You do not often think of 52-year-old James Boyle, the serious, headmasterly controller of Radio 4, as cheeky, but there is that side to him.
Sitting in his office after hearing last week that his controversial changes had brought 100,000 new listeners to his station, Boyle knew he was not a man about to be strung up outside Broadcasting House.
But he reaches for "gallus" to try to explain some of the reactions he has received since he started to make his changes. The press has used words such as "arrogant", "single-minded" and "driven" in their profiles and descriptions of him. None of which he exactly denies.
"I think sometimes you do have to be abrasive and to be very direct. There comes a point where I've just got to say that I think this is what we ought to be doing, so get on with it. That's the point at which I tend to provoke charges of directness."
Now that his directness has forced through the launch of 53 new programmes and a new schedule since April, the next stage is about getting them right. Boyle admits that programme-makers were rushed when making some of the new shows, and that many do not work. He declines to name the failures, but hints that Saturday morning's Broadcasting House news magazine will be radically altered. Some of the many new 9am shows which had small runs to test them out may never be back.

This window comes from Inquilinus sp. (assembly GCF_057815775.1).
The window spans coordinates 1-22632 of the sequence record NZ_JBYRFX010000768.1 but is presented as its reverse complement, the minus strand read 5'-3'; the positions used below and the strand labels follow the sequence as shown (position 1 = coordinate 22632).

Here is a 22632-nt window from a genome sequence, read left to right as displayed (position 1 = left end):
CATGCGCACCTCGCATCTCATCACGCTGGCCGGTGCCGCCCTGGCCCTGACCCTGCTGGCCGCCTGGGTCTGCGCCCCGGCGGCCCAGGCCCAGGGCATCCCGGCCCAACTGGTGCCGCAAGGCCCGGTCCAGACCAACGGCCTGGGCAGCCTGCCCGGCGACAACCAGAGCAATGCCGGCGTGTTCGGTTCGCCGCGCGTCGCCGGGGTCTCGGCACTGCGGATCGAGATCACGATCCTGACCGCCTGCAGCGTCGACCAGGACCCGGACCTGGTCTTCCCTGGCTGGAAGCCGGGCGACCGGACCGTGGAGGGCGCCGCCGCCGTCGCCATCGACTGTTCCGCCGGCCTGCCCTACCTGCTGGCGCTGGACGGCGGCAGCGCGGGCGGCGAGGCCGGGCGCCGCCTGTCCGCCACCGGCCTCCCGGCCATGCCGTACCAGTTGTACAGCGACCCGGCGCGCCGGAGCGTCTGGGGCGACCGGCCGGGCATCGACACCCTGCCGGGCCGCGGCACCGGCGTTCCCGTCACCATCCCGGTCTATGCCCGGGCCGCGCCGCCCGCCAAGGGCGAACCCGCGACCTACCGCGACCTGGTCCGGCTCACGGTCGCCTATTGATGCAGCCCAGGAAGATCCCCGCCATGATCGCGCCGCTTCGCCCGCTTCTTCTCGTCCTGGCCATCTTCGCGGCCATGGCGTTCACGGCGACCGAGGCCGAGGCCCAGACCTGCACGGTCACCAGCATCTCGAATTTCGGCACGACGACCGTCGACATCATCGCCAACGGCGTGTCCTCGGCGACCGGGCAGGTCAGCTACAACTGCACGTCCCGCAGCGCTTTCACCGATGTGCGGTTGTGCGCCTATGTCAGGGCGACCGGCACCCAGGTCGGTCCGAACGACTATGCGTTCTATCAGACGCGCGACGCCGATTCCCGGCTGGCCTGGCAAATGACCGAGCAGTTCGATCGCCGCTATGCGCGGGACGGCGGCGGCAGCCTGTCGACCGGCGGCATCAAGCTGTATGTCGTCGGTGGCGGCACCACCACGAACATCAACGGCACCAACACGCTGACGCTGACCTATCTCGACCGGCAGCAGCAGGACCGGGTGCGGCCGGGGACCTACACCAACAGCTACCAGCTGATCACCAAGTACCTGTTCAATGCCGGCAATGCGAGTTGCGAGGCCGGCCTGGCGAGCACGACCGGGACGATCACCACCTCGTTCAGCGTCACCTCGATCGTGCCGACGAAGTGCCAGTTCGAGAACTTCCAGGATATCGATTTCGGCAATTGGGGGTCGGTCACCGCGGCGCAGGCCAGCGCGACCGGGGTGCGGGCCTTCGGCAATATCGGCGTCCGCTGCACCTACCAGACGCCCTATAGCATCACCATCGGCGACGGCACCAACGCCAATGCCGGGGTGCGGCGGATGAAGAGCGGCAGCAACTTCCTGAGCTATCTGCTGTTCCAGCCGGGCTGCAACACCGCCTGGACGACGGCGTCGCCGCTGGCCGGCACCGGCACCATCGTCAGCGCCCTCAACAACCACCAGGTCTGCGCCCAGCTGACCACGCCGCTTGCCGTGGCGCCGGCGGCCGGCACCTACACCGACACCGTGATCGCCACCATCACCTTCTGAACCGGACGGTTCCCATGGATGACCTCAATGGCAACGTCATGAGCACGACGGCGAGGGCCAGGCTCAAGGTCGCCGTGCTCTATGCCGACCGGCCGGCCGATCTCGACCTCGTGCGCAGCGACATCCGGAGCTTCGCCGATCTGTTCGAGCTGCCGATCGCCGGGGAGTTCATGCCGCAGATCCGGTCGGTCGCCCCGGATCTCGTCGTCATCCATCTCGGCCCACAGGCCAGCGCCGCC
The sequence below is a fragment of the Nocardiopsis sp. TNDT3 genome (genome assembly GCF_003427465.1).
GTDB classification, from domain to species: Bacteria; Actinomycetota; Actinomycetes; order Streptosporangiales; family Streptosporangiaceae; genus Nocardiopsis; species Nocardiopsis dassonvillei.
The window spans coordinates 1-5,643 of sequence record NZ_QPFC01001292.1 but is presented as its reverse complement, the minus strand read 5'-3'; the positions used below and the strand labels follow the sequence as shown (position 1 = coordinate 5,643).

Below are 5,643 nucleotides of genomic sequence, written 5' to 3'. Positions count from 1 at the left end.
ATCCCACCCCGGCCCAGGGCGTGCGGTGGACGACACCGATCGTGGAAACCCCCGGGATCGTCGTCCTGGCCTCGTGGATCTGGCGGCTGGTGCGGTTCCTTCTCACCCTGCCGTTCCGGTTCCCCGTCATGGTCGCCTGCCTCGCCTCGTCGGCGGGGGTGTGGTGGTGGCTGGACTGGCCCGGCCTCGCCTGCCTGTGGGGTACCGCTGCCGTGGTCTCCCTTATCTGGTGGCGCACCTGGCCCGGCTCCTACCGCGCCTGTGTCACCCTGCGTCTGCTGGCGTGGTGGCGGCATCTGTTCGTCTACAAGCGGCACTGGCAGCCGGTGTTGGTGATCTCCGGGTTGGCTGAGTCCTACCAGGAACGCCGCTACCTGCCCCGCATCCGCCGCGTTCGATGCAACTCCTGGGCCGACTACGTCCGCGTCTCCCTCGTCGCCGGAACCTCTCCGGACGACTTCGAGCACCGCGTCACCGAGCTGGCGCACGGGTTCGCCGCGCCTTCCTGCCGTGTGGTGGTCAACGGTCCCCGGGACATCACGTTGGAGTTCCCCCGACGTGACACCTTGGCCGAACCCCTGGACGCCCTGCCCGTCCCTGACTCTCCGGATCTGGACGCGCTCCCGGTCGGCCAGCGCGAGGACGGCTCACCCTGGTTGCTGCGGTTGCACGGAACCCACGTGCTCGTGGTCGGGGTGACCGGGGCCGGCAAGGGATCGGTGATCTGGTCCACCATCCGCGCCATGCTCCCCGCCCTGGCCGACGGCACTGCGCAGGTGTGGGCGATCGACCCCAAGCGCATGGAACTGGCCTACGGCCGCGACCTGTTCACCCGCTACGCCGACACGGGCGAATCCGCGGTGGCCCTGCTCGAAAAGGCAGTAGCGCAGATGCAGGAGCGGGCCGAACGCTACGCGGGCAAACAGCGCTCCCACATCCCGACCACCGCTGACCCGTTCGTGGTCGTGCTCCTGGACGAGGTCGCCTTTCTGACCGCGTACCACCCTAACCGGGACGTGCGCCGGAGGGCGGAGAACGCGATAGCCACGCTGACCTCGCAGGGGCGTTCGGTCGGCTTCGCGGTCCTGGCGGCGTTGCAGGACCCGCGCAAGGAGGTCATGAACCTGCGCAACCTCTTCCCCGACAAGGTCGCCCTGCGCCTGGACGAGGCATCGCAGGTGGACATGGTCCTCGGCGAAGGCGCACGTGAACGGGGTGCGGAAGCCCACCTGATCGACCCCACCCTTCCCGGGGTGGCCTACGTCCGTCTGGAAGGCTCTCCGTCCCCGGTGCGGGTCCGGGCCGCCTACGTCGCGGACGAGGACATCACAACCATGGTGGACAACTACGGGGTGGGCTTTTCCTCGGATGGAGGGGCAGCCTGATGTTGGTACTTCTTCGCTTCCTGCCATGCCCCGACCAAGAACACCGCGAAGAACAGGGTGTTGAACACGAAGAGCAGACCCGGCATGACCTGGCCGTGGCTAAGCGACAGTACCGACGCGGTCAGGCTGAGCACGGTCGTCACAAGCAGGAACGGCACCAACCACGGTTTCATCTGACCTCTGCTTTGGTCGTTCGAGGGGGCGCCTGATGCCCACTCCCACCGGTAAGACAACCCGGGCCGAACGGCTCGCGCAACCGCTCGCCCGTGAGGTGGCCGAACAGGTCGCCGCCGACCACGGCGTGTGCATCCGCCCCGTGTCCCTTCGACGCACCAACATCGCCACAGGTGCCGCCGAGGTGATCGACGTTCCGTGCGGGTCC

"We commissioned so many shows," he says, "because we are looking for new classics." Which is one way of describing the saccharine Mother and Son show currently being hosted by Matthew Parris.
In May, Boyle told listeners of Radio 4's Feedback that if his changes resulted in a wholesale loss of listeners for Radio 4 he would resign. In his "gallus" way, he now shows no relief at the fact that numbers are rising, the dips in Radio 4 listening he set out to flatten are disappearing, and his job is safe. "I always thought it was safe. The exhausting care we took constructing the schedule and the exhausting care in going out to tell people what was going to happen gave me the confidence to say 'well, I don't really see this going wrong'."